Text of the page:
- Written by Bill Branham
The National Registry of Exonerations has captured the attention of the wrongful conviction community, as well as of our criminal justice system. The stature of the schools behind it, Northwestern Law School's Center for Wrongful Convictions, and the University of Michigan Law School, have given the Registry credibility that can't be ignored.
Those who earlier claimed wrongful convictions is not a systemic problem are dumbfounded by this figure, but those who investigate this know it will only continue to grow in two basic ways. First, as the years move on, there will be more exonerations, probably at an accelerated pace, since the system is considering things it would not have even looked at before. An example of this is a family's intention to ask for a new trial for their brother who was executed 70 years ago! The climate today is such that only now do they believe they can have a fair trial. Second, the list will grow as the Registry finds exonerations which have already taken place. In 2013, the Registry added 87 new exonerations, but it also added another 147 exonerations from previous years which they only learned about this last year.
We encourage you to read the report yourself and learn, based on sound verified data. But the focus of this article is what the report can't tell us.
- Innocence Projects will tell you that the list of persons they have screened and believe to be wrongfully convicted, dwarfs the number they can actually handle. There are many they know of, but will never get to. Part of the mission of Proving Innocence is to help them to be able to work through more cases with the addition of our investigative efforts.
- Usually only those who have lengthy sentences will apply to innocence projects. Projects have a way of prioritizing their cases. If a person has a relatively short sentence (less than 5 years?), they have little chance of attracting attention because the need is so much greater elsewhere. Exonerations with very little, if any, jail time do happen, but they are much less frequent. Many with shorter sentences see the handwriting on the wall and do not apply.
- We can also view the previous point from a different angle than length of sentence, that is types of crimes. A high percentage of exonerations have to do with the crimes of murder, sexual assault and robbery with an armed weapon. Those who have been accused of other "lesser" crimes are equally vulnerable to being wrongfully convicted, but less likely to garner the resources of an innocence project.
There is a slow increase in exonerations of lesser crimes, but it will be a long time before the more serious crimes do not dominate the scene. One person who registered on our site told me that he was accused of a "white collar" crime. His attorney told him that if he would take a plea bargain, which the lawyer had worked out with the prosecutor, he would have to serve some time, but could be home on weekends and not be taken away from his young family, which he risked if he went to trial. Though innocent, the concerns for his family overrode his concerns about his innocence. (See our material on the problem of plea bargains.) When he accepted the plea, he confessed his guilt, whether that is factually true or not. But the judge said he didn't care about the deal the prosecutor had made! The judge said it was too lenient, and so, based on his guilty plea, sent this man away to prison for 2 years! It would be rare for an innocence project to work on a case, where the person would be released just about the time they would be ready to go to court . The only way a person like that would ever get exonerated, would be if he had the personal funds to pay for investigators and lawyers, just to clear his name. Few do.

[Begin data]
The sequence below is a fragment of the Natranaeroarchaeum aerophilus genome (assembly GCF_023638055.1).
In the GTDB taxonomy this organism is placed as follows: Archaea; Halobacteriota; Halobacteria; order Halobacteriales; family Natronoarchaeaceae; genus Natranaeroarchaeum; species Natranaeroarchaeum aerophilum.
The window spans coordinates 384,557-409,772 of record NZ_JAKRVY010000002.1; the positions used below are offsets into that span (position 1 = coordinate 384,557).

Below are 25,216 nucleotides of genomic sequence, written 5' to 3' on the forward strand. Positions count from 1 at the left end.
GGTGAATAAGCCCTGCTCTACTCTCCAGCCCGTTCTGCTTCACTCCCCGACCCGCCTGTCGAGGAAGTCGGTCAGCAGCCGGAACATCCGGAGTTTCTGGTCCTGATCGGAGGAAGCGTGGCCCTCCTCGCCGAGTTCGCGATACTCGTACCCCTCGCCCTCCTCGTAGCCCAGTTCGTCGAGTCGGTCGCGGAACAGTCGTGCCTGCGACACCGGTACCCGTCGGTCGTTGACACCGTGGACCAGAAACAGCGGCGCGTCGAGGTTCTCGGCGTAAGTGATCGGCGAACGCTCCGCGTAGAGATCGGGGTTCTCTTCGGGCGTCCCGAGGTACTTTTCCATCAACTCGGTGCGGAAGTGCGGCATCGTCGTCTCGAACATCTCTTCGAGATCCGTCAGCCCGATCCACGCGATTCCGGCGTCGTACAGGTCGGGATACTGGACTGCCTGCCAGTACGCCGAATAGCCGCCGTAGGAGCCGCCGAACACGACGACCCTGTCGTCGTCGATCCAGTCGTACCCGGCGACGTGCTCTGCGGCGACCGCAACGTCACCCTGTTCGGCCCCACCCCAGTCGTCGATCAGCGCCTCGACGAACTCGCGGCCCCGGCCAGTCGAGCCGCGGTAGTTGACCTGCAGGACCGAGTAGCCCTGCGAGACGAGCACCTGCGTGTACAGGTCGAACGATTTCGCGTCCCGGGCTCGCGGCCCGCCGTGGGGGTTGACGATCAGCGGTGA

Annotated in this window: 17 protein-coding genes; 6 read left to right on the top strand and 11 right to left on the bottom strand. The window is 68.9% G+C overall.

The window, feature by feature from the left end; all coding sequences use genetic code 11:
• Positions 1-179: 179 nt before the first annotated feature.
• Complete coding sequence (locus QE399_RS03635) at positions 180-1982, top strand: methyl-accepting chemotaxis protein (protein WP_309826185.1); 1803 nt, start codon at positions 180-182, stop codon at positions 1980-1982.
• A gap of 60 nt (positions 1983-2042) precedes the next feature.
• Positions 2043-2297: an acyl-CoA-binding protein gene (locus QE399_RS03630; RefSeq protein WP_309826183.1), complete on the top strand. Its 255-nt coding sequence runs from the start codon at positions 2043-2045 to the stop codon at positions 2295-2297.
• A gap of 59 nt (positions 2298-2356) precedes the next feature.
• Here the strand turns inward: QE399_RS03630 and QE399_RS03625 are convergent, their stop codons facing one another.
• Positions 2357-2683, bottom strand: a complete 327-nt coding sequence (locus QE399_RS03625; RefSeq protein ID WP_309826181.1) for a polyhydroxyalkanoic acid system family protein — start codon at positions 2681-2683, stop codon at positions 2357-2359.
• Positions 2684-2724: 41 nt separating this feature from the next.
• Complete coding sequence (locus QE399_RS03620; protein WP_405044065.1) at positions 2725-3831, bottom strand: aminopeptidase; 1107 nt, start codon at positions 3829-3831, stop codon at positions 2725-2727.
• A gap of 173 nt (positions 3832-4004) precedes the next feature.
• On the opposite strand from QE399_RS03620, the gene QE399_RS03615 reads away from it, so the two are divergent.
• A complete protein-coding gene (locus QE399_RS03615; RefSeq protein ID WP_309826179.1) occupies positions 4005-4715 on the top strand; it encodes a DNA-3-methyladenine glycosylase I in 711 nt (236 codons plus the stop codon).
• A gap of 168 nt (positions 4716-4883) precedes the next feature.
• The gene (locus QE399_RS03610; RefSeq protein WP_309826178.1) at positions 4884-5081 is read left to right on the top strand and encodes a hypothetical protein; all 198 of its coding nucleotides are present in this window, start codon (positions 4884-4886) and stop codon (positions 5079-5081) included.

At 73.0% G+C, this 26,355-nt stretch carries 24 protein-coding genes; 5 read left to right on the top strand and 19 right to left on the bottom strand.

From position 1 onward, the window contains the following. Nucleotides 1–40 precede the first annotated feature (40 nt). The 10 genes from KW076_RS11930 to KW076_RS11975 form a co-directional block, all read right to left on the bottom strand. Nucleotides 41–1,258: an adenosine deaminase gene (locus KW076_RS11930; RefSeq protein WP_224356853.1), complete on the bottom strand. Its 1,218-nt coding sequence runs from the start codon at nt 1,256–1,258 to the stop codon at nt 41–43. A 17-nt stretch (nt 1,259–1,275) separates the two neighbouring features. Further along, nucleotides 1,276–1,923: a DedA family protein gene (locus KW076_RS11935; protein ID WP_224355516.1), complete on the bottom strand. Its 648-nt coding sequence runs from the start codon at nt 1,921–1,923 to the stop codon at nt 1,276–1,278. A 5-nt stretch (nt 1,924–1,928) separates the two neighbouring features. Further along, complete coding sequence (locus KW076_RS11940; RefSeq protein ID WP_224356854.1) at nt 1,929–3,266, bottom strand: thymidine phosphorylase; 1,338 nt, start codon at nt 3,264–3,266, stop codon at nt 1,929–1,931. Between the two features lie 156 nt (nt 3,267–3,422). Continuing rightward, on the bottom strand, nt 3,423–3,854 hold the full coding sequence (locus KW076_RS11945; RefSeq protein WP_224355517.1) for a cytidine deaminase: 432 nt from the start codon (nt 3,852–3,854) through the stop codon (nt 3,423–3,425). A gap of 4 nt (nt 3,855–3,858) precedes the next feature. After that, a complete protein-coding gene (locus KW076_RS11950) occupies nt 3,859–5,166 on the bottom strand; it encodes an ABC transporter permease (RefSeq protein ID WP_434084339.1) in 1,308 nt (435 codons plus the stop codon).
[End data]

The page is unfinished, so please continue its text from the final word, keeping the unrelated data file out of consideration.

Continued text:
- Also, consider the fact that there are so many, an unimaginable number of people, who have been wrongfully convicted, who serve their sentence, are released, and that is the end of it. Two days ago, riding the bus to work, I gave a dollar to a person who didn't have the extra 50 cents in order to ride the bus. Afterwards, we started talking. He said he just recently got out of prison, having served 13 years for a crime he didn't commit. (I'm not a lawyer or an investigator, but I seem to attract these people!) Even if true, he will never make it into the Registry. The Registry is of exonerations, and he will never be exonerated. Right now he is more concerned with rebuilding his life than to be running after an exoneration that will never happen. Untold numbers will never be counted in the exonerations database. On the books, these people were tried, found guilty and served their time, wrongful convictions hidden even from the researchers.